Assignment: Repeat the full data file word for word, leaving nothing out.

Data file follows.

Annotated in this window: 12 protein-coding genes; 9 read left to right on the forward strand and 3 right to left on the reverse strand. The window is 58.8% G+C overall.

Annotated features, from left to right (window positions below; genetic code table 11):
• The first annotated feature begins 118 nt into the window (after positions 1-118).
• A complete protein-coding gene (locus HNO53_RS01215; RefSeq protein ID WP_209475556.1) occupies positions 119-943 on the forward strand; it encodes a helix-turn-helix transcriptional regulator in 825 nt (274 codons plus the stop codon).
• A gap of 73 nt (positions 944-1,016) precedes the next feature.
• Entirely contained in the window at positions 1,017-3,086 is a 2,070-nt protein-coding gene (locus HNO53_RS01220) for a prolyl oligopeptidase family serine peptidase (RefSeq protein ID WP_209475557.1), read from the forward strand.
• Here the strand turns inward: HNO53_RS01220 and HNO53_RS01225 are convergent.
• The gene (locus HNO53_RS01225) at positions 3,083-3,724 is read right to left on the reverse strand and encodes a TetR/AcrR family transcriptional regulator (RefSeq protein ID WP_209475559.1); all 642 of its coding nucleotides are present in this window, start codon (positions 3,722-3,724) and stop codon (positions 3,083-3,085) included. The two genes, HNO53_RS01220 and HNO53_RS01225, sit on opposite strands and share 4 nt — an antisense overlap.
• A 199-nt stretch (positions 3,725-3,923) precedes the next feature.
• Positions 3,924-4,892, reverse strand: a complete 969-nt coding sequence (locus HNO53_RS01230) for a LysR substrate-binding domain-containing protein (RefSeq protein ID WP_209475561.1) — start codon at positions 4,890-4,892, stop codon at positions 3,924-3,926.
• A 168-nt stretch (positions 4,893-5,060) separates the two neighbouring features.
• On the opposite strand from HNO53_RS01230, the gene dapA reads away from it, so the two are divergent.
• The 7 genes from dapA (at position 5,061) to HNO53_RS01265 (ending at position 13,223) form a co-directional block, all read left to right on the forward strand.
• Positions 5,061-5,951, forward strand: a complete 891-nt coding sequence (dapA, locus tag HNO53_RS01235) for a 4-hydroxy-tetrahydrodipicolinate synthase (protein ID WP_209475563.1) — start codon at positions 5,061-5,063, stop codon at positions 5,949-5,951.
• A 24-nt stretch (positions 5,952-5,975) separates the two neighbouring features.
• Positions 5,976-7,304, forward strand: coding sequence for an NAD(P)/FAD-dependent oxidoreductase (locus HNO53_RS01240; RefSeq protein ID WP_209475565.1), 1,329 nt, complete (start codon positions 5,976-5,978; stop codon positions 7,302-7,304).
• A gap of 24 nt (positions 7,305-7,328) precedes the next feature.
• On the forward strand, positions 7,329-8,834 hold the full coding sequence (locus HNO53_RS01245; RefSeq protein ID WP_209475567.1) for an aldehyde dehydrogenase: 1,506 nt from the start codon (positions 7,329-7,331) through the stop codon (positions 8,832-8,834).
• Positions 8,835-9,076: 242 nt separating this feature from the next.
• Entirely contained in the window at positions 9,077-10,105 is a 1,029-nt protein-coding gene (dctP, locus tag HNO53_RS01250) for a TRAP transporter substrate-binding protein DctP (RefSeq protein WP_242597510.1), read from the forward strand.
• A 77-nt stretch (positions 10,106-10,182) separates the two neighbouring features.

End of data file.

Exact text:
Annotated in this window: 12 protein-coding genes; 9 read left to right on the forward strand and 3 right to left on the reverse strand. The window is 58.8% G+C overall.

Annotated features, from left to right (window positions below; genetic code table 11):
• The first annotated feature begins 118 nt into the window (after positions 1-118).
• A complete protein-coding gene (locus HNO53_RS01215; RefSeq protein ID WP_209475556.1) occupies positions 119-943 on the forward strand; it encodes a helix-turn-helix transcriptional regulator in 825 nt (274 codons plus the stop codon).
• A gap of 73 nt (positions 944-1,016) precedes the next feature.
• Entirely contained in the window at positions 1,017-3,086 is a 2,070-nt protein-coding gene (locus HNO53_RS01220) for a prolyl oligopeptidase family serine peptidase (RefSeq protein ID WP_209475557.1), read from the forward strand.
• Here the strand turns inward: HNO53_RS01220 and HNO53_RS01225 are convergent.
• The gene (locus HNO53_RS01225) at positions 3,083-3,724 is read right to left on the reverse strand and encodes a TetR/AcrR family transcriptional regulator (RefSeq protein ID WP_209475559.1); all 642 of its coding nucleotides are present in this window, start codon (positions 3,722-3,724) and stop codon (positions 3,083-3,085) included. The two genes, HNO53_RS01220 and HNO53_RS01225, sit on opposite strands and share 4 nt — an antisense overlap.
• A 199-nt stretch (positions 3,725-3,923) precedes the next feature.
• Positions 3,924-4,892, reverse strand: a complete 969-nt coding sequence (locus HNO53_RS01230) for a LysR substrate-binding domain-containing protein (RefSeq protein ID WP_209475561.1) — start codon at positions 4,890-4,892, stop codon at positions 3,924-3,926.
• A 168-nt stretch (positions 4,893-5,060) separates the two neighbouring features.
• On the opposite strand from HNO53_RS01230, the gene dapA reads away from it, so the two are divergent.
• The 7 genes from dapA (at position 5,061) to HNO53_RS01265 (ending at position 13,223) form a co-directional block, all read left to right on the forward strand.
• Positions 5,061-5,951, forward strand: a complete 891-nt coding sequence (dapA, locus tag HNO53_RS01235) for a 4-hydroxy-tetrahydrodipicolinate synthase (protein ID WP_209475563.1) — start codon at positions 5,061-5,063, stop codon at positions 5,949-5,951.
• A 24-nt stretch (positions 5,952-5,975) separates the two neighbouring features.
• Positions 5,976-7,304, forward strand: coding sequence for an NAD(P)/FAD-dependent oxidoreductase (locus HNO53_RS01240; RefSeq protein ID WP_209475565.1), 1,329 nt, complete (start codon positions 5,976-5,978; stop codon positions 7,302-7,304).
• A gap of 24 nt (positions 7,305-7,328) precedes the next feature.
• On the forward strand, positions 7,329-8,834 hold the full coding sequence (locus HNO53_RS01245; RefSeq protein ID WP_209475567.1) for an aldehyde dehydrogenase: 1,506 nt from the start codon (positions 7,329-7,331) through the stop codon (positions 8,832-8,834).
• Positions 8,835-9,076: 242 nt separating this feature from the next.
• Entirely contained in the window at positions 9,077-10,105 is a 1,029-nt protein-coding gene (dctP, locus tag HNO53_RS01250) for a TRAP transporter substrate-binding protein DctP (RefSeq protein WP_242597510.1), read from the forward strand.
• A 77-nt stretch (positions 10,106-10,182) separates the two neighbouring features.